The ins and outs of Barilaro's job offer

Finbar O'MallonAAP
A NSW inquiry is probing the appointment of ex-deputy premier John Barilaro to a plum trade role.
Camera IconA NSW inquiry is probing the appointment of ex-deputy premier John Barilaro to a plum trade role. Credit: AAP

A parliamentary inquiry is investigating how former NSW deputy premier John Barilaro snagged a plum role as the state's New York trade ambassador.

Here's a look at some of the key points heard by the inquiry on Wednesday.

* Mr Barilaro requested changes to the recruitment process in late September which required it to get government approval. Days later he retired from politics.

* Investment NSW boss Amy Brown, who oversees the Senior Trade and Investment Commissioner roles, said a candidate was selected before Mr Barilaro's request.

* A verbal offer to the chosen candidate was withdrawn after Mr Barilaro's requested changes.

* The relationship between the candidate and Investment NSW then became "irreconcilable".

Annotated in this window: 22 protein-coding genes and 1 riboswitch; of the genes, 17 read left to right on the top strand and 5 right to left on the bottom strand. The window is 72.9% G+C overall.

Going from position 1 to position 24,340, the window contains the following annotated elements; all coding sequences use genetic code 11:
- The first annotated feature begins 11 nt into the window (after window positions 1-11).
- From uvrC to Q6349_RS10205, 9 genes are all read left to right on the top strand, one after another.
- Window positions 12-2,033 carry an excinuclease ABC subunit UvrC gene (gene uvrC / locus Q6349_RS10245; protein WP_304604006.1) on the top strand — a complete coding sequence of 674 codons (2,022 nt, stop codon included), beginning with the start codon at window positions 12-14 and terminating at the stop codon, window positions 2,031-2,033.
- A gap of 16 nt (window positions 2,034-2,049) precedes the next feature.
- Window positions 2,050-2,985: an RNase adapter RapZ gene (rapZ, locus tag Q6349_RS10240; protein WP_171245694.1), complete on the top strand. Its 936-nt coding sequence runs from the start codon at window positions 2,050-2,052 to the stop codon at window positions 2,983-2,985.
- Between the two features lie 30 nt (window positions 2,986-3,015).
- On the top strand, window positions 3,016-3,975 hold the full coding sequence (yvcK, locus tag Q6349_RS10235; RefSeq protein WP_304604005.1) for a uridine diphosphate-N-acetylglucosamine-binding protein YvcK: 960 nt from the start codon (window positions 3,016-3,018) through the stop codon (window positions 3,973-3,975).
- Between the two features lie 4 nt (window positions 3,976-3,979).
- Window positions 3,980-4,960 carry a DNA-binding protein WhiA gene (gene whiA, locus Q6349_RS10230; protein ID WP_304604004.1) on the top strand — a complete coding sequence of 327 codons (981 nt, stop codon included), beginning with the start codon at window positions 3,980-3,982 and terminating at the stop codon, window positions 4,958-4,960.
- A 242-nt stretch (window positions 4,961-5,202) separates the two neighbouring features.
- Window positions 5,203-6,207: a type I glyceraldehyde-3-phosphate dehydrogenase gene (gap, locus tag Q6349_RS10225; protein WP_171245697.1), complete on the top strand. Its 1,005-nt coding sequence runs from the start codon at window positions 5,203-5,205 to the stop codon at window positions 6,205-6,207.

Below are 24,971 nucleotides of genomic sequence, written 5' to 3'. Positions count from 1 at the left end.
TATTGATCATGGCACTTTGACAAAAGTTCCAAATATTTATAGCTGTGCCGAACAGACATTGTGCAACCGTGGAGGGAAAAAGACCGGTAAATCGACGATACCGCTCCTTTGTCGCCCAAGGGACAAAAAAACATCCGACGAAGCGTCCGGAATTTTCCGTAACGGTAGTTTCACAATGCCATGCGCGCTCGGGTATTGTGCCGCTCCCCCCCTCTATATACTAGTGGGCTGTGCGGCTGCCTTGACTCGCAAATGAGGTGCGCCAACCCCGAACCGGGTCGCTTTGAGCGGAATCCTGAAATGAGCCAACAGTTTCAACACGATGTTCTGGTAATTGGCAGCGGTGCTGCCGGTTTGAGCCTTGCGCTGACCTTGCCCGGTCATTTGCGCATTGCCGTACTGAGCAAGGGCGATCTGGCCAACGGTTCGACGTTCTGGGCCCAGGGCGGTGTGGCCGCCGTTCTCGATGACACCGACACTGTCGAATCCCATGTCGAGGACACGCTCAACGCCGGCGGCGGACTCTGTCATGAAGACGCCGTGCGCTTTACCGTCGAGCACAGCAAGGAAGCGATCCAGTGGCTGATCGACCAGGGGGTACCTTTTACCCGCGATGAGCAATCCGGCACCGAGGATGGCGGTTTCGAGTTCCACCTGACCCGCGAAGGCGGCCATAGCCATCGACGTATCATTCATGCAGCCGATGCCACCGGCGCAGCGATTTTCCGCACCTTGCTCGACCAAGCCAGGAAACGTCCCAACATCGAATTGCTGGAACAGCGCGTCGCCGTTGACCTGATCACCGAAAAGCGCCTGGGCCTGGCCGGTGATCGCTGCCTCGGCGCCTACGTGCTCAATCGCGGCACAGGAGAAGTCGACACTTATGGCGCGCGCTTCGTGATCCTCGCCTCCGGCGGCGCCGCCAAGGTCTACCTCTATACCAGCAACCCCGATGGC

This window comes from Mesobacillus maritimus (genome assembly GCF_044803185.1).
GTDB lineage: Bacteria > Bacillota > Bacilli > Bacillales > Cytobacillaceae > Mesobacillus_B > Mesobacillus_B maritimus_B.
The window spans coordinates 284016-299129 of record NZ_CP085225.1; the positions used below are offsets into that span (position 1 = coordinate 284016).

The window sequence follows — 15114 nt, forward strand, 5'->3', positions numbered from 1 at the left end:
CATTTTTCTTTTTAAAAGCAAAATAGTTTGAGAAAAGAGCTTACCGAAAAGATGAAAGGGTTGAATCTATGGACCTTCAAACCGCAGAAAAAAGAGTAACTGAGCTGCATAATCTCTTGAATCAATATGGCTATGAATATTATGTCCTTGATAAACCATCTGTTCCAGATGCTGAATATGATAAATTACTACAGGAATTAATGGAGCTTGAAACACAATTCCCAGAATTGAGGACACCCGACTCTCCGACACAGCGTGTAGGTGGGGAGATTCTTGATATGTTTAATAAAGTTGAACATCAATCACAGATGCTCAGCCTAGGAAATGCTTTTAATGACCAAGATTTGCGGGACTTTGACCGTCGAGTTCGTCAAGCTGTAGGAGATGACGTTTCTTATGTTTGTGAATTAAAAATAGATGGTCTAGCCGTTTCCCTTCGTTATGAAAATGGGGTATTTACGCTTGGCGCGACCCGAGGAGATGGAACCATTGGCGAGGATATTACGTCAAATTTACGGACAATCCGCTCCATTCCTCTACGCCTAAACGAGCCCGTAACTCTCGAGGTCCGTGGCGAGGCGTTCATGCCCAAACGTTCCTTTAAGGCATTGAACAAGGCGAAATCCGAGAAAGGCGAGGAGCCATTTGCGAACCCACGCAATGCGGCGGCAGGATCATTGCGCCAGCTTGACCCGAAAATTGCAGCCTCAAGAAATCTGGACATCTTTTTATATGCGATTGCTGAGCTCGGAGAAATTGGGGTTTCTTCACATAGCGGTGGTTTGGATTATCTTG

* The Senior Trade and Investment Commissioner post in New York comes with a $487,000 salary plus a $16,000 cost of living allowance.

* Nearly $1 million was spent refurbishing part of the Australian consulate in New York for Mr Barilaro to occupy.

* Mr Barilaro was verbally offered the job in May, signed a three-year contract in June and is due to begin the role in July.

* He will be owed a week's salary if he is removed inside his six-month probationary period. After that he could be owed the wages due for the full three-year contract.

* Ms Brown used to work under Mr Barilaro when he was trade minister.

* She said she was not aware whether Mr Barilaro ever asked his replacement as trade minister, Stuart Ayres, to give him the job.

* Mr Barilaro's office and Ms Brown met to discuss other ways a commissioner candidate can be appointed besides the independent hiring by Investment NSW.

* Ms Brown expressed concerns last year in internal communications that Mr Barilaro's office would try to veto her picks for the role.

* She said a staffer on temporary secondment had misunderstood when she sent an email, since resurfaced, requesting the premier's approval for two other commissioner appointments despite the recruitment being an apolitical process.

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